Hands on a laptop, demonstrating online community engagement ideas

Communication tips for better engagement in online communities

According to a 2020 Grit report, 59% of market researchers use market research online communities.

That’s no surprise if you consider the many benefits of these communities and their unmatched ability to target a large variety of people.

People today love technology and are prone to interacting online. Despite the amount of time people are spending online marketers are still struggling to communicate with them effectively. 

Adoption is but only the first step. The success of your online research communities depends on several factors, one of which is communication. Without clear communication, your engagement will be poor, and poor engagement will impact your research.

Read on for some top online community engagement ideas and communication tips

Here are our 5 top online community engagement ideas and communication tips:

1. Assign a community manager

You need to assign a community manager who manages the entire community. They’re responsible for asking questions, probing, listening and giving feedback. And they need to do this in a personalised way according to the unique demographic.

 Your community manager is essential to drive participation and engagement. They are crucial for research success.

2. Ask questions and probe 

Within market research online communities, participants are able to engage in a variety of tasks, from idea generation and blogging to uploading photos, and completing quick surveys.

One of the powers of an online community is the ability to interact, ask questions, and probe participants for extra insights. It’s imperative you do this as you cannot make assumptions about what they’re saying.

Sometimes what they say is different from what they mean, and so, by digging deeper to understand the answers, you'll be able to gather truly valuable insights.  

In addition to this, you must also ensure that the participants taking part in the market research online communities feel valued for participating. By ensuring the participants that their opinions are heard and that they are contributing to making a difference is a good place to start.

Happy cheerful young asian male in glasses smiling and using laptop in cafe to take part in an online community, representing online community engagement ideas

3. Listen and give feedback 

Listening and giving feedback is another crucial element. Your community manager needs to:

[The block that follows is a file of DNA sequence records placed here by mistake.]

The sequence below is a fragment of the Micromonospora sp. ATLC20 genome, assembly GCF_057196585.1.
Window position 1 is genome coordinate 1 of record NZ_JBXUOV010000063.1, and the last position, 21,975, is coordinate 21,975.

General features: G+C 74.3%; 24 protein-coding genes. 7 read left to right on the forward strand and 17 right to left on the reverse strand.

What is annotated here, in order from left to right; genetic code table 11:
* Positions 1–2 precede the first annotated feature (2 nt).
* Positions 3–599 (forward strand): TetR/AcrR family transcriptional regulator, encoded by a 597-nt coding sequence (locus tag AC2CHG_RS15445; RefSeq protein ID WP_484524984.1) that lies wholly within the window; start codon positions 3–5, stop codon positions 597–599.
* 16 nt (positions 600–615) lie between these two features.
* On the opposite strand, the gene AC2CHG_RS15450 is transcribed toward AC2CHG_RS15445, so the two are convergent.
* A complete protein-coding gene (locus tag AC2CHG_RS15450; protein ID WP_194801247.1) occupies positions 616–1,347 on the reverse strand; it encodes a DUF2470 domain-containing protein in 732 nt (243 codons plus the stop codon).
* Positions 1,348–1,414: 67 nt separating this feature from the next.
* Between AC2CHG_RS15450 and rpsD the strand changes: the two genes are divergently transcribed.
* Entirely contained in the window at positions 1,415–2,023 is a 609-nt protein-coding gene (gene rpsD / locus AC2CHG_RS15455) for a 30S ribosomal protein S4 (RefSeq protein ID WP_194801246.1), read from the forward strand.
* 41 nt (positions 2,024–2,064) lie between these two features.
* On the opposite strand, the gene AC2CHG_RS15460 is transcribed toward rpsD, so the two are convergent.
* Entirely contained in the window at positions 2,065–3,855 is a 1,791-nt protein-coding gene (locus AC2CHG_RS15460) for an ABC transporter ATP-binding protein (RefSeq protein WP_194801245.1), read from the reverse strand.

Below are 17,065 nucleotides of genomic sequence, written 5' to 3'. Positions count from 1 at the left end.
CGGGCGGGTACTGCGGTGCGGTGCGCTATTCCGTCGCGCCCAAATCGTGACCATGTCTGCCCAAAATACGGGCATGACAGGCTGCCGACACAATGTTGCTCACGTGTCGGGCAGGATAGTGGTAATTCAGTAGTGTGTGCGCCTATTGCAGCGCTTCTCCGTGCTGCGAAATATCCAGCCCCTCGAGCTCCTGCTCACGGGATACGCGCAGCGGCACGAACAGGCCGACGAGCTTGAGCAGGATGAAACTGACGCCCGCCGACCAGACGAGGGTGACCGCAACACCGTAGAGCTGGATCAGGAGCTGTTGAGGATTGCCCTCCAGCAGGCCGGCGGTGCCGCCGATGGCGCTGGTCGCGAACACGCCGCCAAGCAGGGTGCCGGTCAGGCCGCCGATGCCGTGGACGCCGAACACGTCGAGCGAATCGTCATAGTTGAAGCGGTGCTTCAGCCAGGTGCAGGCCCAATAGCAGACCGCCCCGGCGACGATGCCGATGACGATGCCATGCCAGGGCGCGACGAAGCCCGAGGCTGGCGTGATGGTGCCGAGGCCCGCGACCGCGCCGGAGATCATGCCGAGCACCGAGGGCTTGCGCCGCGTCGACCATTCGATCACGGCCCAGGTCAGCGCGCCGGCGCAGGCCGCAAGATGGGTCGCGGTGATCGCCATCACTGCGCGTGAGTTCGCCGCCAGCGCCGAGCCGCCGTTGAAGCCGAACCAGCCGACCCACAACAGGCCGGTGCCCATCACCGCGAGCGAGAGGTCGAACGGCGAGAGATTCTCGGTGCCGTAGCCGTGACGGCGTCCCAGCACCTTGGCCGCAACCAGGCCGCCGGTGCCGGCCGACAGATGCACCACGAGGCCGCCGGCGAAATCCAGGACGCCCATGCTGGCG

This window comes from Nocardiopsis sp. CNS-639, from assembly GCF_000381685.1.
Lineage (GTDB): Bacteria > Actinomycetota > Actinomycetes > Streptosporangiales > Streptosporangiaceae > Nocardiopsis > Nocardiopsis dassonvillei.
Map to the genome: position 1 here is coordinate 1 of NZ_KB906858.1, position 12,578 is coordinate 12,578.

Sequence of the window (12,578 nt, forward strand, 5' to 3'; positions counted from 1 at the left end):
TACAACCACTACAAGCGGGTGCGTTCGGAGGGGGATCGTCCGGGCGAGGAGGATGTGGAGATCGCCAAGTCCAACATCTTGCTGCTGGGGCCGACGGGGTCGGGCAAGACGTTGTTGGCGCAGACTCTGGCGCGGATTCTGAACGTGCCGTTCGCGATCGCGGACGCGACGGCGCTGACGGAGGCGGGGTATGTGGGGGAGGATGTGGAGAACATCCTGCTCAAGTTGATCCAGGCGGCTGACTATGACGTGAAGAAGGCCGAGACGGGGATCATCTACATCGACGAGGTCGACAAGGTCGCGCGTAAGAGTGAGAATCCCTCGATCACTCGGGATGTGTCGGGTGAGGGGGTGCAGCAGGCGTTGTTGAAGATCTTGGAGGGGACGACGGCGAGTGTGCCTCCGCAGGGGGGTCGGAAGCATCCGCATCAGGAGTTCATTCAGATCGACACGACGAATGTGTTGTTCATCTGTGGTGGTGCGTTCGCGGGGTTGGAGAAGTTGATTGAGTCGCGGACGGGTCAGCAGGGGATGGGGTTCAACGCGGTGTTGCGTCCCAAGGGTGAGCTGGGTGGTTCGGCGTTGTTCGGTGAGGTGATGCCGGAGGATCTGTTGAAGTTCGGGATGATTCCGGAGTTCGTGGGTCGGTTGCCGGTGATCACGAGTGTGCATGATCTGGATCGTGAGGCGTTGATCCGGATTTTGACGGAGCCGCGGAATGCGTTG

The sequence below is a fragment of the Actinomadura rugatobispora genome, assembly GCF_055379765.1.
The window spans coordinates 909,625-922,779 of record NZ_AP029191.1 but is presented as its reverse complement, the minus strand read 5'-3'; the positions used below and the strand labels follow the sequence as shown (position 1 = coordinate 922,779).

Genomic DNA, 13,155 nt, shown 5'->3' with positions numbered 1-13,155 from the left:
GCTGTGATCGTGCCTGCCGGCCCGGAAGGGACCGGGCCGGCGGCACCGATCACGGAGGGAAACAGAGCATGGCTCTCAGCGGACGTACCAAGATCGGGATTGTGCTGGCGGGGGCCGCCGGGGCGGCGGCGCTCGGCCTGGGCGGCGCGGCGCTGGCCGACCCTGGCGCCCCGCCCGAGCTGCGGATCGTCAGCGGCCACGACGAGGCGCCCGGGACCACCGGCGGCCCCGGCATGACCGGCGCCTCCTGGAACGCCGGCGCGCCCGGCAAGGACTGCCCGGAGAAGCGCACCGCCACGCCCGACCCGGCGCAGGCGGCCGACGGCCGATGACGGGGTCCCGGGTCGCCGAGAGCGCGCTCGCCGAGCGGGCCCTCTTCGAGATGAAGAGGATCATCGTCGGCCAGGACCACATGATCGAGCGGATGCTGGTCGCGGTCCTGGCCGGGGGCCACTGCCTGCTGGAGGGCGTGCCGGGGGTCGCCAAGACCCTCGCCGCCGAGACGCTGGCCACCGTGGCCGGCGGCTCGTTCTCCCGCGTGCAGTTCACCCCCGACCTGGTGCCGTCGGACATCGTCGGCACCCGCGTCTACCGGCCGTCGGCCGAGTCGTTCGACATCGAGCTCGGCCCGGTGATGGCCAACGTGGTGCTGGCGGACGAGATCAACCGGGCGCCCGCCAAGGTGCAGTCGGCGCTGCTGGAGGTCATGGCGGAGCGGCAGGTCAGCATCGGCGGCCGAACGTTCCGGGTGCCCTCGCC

• Provide complete information about community requirements and follow up to see whether participants understand. This will ensure they receive relevant information and that you receive accurate research data.

  • Send regular texts and email reminders to participants, if no response, then contact them directly via the phone or online communication method like Whatsapp.

  • Encourage, ask for feedback, listen, and then take the appropriate action.

  • Be wary about how the community manager words feedback in response to the completion of a task. The manager should respond with positive reinforcement and then close with what needs attention.

    For example, if the manager asks a specific question about fitness and they feel the respondent has given an incomplete answer to the specific question, they should tell participants they found it useful but you need some more information and ask further probing questions to gather further insights.

4. Speak to your demographic 

This seems obvious, but failing to speak to one’s demographic in a way that they can relate to, is a mistake many people make. For example, with B2B professionals, it’s probably better not to use emojis. And when interacting with millennials, be aware of their unique language and terminologies.

Millennials prefer short messages and abbreviations and the “language” they use evolves constantly. Use this millennial language cheat sheet as a starting point.

A group of young people around a laptop, taking part in an online community, demonstrating online community engagement ideas

5. Be personal

Because online interaction is less personal, make an effort to have a personality in your tone when speaking to participants. Be human! This will make them feel more comfortable. After all, no one enjoys someone who uses big pompous words and who sounds like a robot.

You can create a personal experience through the use of emojis, language, pictures, and choice of words. But always remember point 4 when interacting with participants in your online community. It will help them understand the requirements, make them feel comfortable to interact, and contribute to the overall success of the community.

Want to learn about all the factors that will drive the success of your online community?

Download our free guide that shows you how to successfully conduct market research online communities. It takes you through choosing the right recruitment method, participant screening, the inclusion of over-recruits, incentives and much, much more.

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